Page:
Theorem 3.1. Let Assumption B be satisfied. Then the following statements are equivalent. (a) The sequences {Pn} and {Qn} are contiguous. (b) liminfp(P Λ ,ρ Λ )>0. (c) \θn\=0(n-^). Proof. According to Theorem 2.2 and Lemma 3.2 it is enough to see that the statement (a) follows from (c). Philippou and Roussas (1973) showed that for θn=7nln1/2y γ

Thus by Theorem 2.1 {Pn} and {Qn} are contiguous. This completes the proof of Theorem 3.1. 4. A characterization of contiguous probability measures with location parameter-preliminaries. Let θ be an open neighborhood of the origin of the real line R, and let f(x) be a pdf with respect to the Lebesgue measure μ on R. Furthermore, we set f(x> θ)=f(x—θ) in order to use the same notations as the previous section. The next two lemmas will be needed in the sequel. Lemma 4.1. Suppose that the following conditions (1) to (4) are satisfied. (1) limn(l-ε0). 2 (2) limn(l-εφn )=0. (3) lim n p( | φn— 11 ^ £ ) = 0 , for every £ > 0 . (4) lim sup n[


Then J?(Λ Λ |P)=^iV(-4σ 2 , 8σ2) and consequently {Pn} and {Qn) are contiguous. Proof. (4.1)

For any τ > 0 , we set a«(τ) = n\ J\φH-l\<τ




= n{[



Then (φH-l)dp .

an(r) = n[(φH-l)dp-n\ βφn2^\

But, by the fact that




(φn-l)dp} ^p(\φn-l\^τ)\(φn-iγdp -> 0 ,

by (1) and (3).

Therefore (1) gives lim ajj) = -


2 σ



But n\(
by (1) and (2).

For every M > τ , we have Jlςpn-

= n{

by (3). Therefore (4) gives

so that (4.5)

im n( lim J\φn-l\

= 2σ2

Next we have (4.6)


= n[\(φn-\)dp-[ U





-^ 0,


by (1) and (4.3).

By (4.2) and (4.5), (4.6) implies lira σn\r) = 2σ 2 .


From (3), (4.4), (4.7) and Normal Convergence Criterion (see Loeve (1963), page 316), A%

{, 2σ 2 ).

By this fact and LeCam's second lemma (see Hajek and Sidak (1967), page 205), we have 2

N{-Aσ\ 8σ ). The desired result then follows. Lemma 4.2. 7/Ίim n(l—gφ»)=0, then we have An -* 0 in P-probability. Consequently {Pn} and {Qn} are contiguous. Proof.

For any 8>0, we have P(IΣ {{φ&i,


By the assumption, we have Σ {φ{Xj, θn)-\) -> 0 in P-probability. It follows from LeCam's second lemma that ΛΛ -*• 0 in P-probability, as was to be established.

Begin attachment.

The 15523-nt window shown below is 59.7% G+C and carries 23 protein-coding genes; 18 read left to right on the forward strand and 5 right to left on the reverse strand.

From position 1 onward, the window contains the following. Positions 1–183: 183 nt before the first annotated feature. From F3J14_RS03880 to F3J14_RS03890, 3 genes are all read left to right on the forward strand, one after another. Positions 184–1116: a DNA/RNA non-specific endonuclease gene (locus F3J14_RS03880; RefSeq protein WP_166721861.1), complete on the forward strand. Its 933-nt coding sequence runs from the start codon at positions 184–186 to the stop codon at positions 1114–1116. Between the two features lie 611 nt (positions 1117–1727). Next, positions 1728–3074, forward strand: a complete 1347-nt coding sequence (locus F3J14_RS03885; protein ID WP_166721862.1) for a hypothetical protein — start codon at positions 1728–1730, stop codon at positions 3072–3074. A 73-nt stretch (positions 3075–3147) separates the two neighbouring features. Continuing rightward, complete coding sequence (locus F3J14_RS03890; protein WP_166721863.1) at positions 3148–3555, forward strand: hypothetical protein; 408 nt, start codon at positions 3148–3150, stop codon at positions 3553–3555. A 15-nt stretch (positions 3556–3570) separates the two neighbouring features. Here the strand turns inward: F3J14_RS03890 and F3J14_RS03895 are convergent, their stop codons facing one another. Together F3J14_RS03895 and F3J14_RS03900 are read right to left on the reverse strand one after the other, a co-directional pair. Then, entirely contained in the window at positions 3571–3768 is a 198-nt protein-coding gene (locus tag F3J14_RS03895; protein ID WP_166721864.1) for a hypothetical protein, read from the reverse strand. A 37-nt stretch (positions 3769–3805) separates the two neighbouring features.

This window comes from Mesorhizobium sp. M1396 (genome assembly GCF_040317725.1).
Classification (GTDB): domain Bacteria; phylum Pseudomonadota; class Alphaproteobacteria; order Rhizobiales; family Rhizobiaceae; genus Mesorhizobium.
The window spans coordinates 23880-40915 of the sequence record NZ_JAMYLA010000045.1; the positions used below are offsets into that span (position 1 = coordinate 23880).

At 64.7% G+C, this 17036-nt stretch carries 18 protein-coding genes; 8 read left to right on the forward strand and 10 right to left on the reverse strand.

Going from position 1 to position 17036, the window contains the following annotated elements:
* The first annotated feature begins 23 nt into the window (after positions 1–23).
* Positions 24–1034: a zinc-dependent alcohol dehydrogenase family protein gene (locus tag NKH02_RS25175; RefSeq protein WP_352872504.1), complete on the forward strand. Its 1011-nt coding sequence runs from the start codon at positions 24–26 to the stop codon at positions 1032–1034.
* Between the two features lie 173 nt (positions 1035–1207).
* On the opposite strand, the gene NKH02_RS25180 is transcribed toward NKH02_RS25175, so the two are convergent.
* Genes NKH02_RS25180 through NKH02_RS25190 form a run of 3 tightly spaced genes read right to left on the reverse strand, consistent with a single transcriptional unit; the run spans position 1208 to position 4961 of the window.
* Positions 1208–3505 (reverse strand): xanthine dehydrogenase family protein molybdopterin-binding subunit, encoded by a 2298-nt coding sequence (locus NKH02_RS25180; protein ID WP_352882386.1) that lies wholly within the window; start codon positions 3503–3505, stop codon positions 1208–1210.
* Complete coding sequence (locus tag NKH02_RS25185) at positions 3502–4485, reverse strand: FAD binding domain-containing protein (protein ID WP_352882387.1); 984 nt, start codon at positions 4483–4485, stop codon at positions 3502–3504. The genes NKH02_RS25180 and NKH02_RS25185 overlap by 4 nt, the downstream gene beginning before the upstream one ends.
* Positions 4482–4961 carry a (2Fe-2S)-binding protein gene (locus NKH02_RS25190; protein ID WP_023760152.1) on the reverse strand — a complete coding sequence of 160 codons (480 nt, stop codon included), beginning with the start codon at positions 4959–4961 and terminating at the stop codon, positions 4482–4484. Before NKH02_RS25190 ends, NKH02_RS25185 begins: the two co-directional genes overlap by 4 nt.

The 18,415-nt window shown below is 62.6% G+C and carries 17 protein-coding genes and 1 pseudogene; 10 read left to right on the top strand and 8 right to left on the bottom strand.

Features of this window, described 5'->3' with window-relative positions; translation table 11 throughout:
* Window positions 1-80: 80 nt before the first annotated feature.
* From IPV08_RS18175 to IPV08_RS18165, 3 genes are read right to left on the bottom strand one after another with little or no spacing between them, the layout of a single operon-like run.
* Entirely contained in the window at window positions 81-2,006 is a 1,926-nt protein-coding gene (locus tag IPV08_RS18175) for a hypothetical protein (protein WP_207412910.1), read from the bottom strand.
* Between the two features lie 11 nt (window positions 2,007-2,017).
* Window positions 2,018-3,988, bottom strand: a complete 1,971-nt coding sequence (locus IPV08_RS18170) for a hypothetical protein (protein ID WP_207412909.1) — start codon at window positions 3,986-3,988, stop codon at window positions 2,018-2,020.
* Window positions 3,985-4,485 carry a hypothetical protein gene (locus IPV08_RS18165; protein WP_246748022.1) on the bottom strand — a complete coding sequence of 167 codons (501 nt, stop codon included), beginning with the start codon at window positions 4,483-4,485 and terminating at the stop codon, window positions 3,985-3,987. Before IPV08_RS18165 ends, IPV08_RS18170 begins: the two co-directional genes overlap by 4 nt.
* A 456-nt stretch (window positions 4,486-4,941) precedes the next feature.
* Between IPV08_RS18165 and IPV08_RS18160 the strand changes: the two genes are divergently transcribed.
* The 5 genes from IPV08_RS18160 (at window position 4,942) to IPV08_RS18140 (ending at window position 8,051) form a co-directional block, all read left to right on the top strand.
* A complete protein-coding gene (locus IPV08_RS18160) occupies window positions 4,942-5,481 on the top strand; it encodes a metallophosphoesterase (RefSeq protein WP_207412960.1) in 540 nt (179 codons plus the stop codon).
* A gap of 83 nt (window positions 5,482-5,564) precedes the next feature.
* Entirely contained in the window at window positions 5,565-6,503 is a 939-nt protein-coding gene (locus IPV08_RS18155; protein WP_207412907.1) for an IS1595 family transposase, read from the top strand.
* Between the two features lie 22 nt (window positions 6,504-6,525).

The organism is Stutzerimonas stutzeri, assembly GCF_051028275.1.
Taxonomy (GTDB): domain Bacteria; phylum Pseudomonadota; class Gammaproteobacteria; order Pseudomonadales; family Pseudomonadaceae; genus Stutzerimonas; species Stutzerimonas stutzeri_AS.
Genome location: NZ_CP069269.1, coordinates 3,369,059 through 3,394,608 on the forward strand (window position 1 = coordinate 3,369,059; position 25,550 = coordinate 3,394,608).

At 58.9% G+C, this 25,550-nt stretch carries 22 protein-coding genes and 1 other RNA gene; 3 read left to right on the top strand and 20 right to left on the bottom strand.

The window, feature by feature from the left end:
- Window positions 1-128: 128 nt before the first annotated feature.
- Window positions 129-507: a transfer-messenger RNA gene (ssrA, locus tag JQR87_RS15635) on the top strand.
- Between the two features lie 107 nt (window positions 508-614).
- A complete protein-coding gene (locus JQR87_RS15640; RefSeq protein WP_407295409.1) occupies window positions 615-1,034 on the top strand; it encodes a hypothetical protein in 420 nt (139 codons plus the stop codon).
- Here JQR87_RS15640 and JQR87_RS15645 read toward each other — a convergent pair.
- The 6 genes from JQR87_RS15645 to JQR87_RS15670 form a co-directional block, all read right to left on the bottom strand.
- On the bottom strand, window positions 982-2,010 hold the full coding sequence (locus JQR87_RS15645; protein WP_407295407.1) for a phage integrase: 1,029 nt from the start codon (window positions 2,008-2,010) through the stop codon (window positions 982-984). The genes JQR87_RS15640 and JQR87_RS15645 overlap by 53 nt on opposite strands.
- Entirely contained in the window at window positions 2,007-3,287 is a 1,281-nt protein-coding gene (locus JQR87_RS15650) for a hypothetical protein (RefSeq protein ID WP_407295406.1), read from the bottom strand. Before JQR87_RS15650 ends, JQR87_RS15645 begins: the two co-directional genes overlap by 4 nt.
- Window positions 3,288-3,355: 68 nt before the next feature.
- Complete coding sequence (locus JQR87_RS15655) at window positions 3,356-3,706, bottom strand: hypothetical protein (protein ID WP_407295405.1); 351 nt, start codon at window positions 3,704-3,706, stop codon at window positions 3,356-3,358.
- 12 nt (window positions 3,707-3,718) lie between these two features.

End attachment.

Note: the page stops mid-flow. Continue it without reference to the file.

5. Contiguous probability measures with location parametercase 1. In this section, we shall assume the following conditions. Assumption C. (C.I) There exists a real number a such that A0=(a, oo). (C.2) The pdf / is continuous on (a, oo). (C.3) There exist positive numbers d and k such that lim fW k x a * (x—a)

(C.4) lim lim sup sup Theorem 5.1.


f(x+h)~f(x) = 0 .

Under Assumptions A and C, {Pn} and {Qn) are contiguous.

Proof. From (A.2), there exist a subsequence {m} c {n} and σ 2 ^ 0 such that lim m(l—<£φm)=σ2. If σ2—0, then the theorem immediately follows from Lemma 4.2. Thus, assume that σ 2 >0. Since (A.I) implies (2) in Lemma 4.1, it is enough to show that the conditions (3) and (4) in Lemma 4.1 are satisfied. From (A.I) and (C.3), we have (5.1)

θn =


In order to show the validity of (3), we first show that for any given £ > 0 there exists a positive number u such that (5.2)

{x; \φn— l | ^ ε } c ( β , a+u\θn\]\jBmc,

for all sufficiently

large n.

Let g(t, h) be defined by

Then we get



k where the constant c depends only on k. that ?7

\tU±, L Let η be a positive number such

{x;x>0, \x-l\^e}(z{x; |* 2 -l|^} Π {*; Also, let 7 = 4c—kη


. From (C.3) there exists a positive number 81 such that

2) This form of assumption was inspired by a lecture by Professor Kei Takeuchi on estimation of location parameter.



for all x, a



Furthermore, from (C.4) there exist a constant L and a positive number δ 2 such that (5.4)

su sup



for all h,


Define the sets Sm, Sn2 and Sn3 by (a,a+281)ΠBnl, m = n2



Then we have (5.5)






u { ( u[( I ψn2-11 ^v) n sni]} u Bnlc Suppose that θn> 0.

If « e Sni, then

(by (5.3))

k d—y


Hence, if Λie5 Λ1 and φn2/k-l^-v, we similary obtain x^ ί ? we have




In case -δ 1 <(9 M <0,

\θn\ if * e {|^>Λ2//f-11 i ^ } Π 5 m .

Hence, for